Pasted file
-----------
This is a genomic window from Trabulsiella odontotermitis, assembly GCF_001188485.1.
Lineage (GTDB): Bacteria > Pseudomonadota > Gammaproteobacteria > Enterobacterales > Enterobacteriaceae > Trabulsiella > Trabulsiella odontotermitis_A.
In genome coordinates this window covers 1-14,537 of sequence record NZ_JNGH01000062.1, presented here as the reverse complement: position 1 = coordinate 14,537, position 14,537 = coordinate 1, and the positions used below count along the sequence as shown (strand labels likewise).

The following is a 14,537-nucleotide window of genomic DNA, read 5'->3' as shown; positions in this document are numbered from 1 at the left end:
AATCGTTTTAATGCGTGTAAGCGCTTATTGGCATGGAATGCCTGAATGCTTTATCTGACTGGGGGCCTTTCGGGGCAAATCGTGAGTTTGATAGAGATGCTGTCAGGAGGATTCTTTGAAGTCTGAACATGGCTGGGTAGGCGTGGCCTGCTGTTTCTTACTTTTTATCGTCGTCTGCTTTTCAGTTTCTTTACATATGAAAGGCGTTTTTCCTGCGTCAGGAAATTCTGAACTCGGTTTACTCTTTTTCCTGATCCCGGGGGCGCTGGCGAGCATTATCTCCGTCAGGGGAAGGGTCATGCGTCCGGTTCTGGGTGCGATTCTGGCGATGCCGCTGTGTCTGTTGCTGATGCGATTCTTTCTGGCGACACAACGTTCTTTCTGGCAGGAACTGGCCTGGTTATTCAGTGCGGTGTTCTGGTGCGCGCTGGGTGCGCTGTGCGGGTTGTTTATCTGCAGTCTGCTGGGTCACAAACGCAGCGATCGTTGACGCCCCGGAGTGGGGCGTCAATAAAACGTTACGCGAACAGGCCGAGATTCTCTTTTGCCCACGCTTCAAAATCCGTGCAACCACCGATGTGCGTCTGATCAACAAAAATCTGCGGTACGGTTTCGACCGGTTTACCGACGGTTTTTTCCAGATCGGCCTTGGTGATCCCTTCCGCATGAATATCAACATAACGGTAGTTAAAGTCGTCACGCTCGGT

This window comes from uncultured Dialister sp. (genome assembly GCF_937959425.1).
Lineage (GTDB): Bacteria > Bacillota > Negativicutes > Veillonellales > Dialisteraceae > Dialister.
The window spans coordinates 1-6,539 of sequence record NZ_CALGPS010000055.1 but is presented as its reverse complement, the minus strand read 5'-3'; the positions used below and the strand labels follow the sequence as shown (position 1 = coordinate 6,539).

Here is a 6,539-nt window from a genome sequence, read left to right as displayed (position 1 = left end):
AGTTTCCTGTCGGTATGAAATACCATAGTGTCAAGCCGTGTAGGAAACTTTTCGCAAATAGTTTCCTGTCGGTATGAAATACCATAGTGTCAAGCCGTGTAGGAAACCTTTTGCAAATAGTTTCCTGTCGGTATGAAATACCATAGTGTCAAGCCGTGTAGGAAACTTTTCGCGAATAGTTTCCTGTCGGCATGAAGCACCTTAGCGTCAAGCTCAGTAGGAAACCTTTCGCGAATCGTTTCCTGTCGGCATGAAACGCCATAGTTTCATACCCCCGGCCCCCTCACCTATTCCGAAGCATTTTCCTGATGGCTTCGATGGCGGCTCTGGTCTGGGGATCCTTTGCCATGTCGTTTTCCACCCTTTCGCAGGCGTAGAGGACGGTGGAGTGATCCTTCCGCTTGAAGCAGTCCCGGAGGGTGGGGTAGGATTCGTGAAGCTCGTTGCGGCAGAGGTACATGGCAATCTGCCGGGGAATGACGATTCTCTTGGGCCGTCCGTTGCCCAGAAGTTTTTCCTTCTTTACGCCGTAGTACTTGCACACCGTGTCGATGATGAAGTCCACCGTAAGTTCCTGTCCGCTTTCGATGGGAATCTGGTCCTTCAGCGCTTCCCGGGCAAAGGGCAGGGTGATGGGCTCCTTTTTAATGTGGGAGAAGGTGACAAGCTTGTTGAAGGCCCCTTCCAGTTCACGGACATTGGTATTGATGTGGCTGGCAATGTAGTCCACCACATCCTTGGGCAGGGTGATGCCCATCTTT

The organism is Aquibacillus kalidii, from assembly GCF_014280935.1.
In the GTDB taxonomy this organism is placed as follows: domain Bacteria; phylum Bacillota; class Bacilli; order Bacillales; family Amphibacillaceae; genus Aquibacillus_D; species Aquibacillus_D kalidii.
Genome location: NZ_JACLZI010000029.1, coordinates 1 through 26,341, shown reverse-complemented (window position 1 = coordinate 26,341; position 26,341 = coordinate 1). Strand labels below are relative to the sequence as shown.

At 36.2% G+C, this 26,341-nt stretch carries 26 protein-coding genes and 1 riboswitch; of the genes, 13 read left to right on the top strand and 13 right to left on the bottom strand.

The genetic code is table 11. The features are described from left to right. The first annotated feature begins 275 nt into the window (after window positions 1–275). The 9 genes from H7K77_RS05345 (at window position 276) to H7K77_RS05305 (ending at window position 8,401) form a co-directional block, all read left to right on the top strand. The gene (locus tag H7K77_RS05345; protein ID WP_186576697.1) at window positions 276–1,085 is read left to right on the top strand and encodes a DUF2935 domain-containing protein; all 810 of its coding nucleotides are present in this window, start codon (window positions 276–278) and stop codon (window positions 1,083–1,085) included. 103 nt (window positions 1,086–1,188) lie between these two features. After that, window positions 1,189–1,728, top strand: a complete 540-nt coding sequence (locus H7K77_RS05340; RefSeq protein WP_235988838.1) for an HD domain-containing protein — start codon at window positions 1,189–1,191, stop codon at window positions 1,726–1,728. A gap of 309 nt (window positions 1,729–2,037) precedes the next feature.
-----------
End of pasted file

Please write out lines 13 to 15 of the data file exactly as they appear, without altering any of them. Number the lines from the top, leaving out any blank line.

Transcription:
Genome location: NZ_JACLZI010000029.1, coordinates 1 through 26,341, shown reverse-complemented (window position 1 = coordinate 26,341; position 26,341 = coordinate 1). Strand labels below are relative to the sequence as shown.

At 36.2% G+C, this 26,341-nt stretch carries 26 protein-coding genes and 1 riboswitch; of the genes, 13 read left to right on the top strand and 13 right to left on the bottom strand.

The genetic code is table 11. The features are described from left to right. The first annotated feature begins 275 nt into the window (after window positions 1–275). The 9 genes from H7K77_RS05345 (at window position 276) to H7K77_RS05305 (ending at window position 8,401) form a co-directional block, all read left to right on the top strand. The gene (locus tag H7K77_RS05345; protein ID WP_186576697.1) at window positions 276–1,085 is read left to right on the top strand and encodes a DUF2935 domain-containing protein; all 810 of its coding nucleotides are present in this window, start codon (window positions 276–278) and stop codon (window positions 1,083–1,085) included. 103 nt (window positions 1,086–1,188) lie between these two features. After that, window positions 1,189–1,728, top strand: a complete 540-nt coding sequence (locus H7K77_RS05340; RefSeq protein WP_235988838.1) for an HD domain-containing protein — start codon at window positions 1,189–1,191, stop codon at window positions 1,726–1,728. A gap of 309 nt (window positions 1,729–2,037) precedes the next feature.